In a three-part video series released by DeepMind, Ke Jie and DeepMind’s Go Ambassador Fan Hui review the AlphaGo vs Ke Jie games.
Here I have paraphrased statements about the AlphaGo style of play. I have combined both Ke Jie’s and Fan Hui’s statements; I have also combined related statements from different parts of the videos.
On the opening and close combat:
In the opening, many moves are possible. They often only differ by one or two percent at most. In the opening, you can really play whatever you want. Nothing is impossible. But in close fights, if it doesn’t play a certain move, something could die at once. The largest gap between me [Ke Jie] and AlphaGo lies in close combat. It always finds the crucial move. I had no idea how it would approach this [position]. But it had already evaluated everything.
On copying AlphaGo’s moves:
Its opening moves such as this attachment are easier for us to learn. But fighting is a whole other story. We can’t simply learn to read as far as it does. We can only rely on our own reading and skills. In Go, we don’t usually get an identical position again. If something is altered ever so slightly, copying AlphaGo’s moves could prove to be fatal. It wouldn’t play the same move itself. So we can only take ideas from the opening. I think what we can learn is its way of thinking. It’s useless to learn specific moves. But this attachment [to a 4-4 stone in the opening] does not take reading skills. It’s more about the direction.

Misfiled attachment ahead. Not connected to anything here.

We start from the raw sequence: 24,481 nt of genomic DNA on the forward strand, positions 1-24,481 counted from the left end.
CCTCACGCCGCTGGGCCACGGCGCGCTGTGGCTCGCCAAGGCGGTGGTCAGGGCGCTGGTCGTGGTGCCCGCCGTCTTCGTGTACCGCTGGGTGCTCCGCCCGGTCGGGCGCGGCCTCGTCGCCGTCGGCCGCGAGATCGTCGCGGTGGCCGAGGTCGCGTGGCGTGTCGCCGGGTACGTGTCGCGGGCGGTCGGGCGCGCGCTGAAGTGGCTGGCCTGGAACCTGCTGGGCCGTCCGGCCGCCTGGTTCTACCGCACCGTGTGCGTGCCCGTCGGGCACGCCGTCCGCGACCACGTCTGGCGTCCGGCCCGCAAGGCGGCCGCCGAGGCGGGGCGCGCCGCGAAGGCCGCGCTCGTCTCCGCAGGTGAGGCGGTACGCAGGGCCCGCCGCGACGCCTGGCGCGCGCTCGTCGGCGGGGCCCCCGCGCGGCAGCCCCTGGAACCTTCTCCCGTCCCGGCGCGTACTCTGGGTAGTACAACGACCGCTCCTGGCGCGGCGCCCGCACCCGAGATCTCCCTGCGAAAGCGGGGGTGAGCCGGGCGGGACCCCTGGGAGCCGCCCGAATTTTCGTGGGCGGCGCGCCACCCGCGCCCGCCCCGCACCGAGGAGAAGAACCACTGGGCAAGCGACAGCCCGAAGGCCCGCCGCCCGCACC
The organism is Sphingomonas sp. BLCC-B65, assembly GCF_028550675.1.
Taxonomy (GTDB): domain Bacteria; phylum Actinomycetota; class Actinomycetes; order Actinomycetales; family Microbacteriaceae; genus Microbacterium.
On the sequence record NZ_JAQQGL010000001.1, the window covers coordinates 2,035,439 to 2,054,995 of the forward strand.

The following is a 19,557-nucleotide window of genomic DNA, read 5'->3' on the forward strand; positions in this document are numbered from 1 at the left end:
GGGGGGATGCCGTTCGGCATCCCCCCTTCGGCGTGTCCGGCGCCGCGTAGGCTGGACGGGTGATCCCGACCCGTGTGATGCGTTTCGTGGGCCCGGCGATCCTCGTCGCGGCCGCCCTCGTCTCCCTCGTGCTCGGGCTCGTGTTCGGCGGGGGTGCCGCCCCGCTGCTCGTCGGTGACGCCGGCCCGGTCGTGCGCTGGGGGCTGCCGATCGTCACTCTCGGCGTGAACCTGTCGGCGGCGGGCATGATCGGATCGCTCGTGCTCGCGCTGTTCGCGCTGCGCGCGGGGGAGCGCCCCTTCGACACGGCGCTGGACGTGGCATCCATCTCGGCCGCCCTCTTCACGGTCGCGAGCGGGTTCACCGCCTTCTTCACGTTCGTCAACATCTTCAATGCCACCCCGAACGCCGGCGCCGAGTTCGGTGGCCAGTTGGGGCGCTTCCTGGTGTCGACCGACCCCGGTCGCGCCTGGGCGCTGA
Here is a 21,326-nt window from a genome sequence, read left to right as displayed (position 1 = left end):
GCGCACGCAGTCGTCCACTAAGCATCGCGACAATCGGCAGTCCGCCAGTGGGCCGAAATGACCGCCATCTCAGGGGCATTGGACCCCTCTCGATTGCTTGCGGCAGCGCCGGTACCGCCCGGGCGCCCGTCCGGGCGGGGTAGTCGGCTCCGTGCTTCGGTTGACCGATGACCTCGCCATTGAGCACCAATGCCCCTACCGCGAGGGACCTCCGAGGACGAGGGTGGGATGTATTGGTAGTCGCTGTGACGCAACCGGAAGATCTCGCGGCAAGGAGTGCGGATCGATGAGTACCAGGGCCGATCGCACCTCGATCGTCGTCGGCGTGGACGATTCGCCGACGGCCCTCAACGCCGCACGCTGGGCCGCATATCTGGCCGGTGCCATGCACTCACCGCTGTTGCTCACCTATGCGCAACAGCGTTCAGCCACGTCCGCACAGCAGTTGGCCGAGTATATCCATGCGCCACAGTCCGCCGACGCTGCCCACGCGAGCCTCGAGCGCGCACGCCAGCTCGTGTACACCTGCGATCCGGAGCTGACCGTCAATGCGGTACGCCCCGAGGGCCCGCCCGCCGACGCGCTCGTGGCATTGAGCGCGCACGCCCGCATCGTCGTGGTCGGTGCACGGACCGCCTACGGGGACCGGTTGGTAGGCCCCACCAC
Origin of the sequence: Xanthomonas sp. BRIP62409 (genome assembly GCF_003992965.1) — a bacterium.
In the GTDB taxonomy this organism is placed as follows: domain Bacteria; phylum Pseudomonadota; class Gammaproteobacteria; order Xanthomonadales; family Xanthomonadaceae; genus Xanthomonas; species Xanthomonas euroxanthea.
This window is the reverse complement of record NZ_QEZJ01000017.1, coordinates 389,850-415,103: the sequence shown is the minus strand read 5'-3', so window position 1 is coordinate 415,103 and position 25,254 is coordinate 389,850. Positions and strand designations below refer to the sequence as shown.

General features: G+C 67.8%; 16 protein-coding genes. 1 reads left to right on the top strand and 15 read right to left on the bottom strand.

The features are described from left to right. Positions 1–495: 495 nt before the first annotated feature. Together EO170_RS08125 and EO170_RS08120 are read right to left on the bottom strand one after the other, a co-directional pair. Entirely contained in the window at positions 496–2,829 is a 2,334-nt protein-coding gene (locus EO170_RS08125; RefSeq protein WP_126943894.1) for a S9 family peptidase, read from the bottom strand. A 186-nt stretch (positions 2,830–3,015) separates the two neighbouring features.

We need to be careful mocking other people’s moves. AlphaGo might like it. I [Fan Hui] stopped teaching my students joseki. They can play whatever. But in fights I can point out problems in direction, reading or shape. There’s no such thing as “joseki”. Joseki is not important. We should learn to utilise our stones to their utmost efficiency.
On win rates:
It can say that one side has a high winning percentage, but that could mean a difference of only a few points. A small mistake can reverse that. A win rate of 60% does not decide the game. It would not slack off at just 60%. The opponent would not start playing with fire either at 40%. A win rate of 60% is not really a lead. It’s still close. The advantage is so tiny. […] Even 70% is not yet the point of no return. A win rate of 80% is untouchable.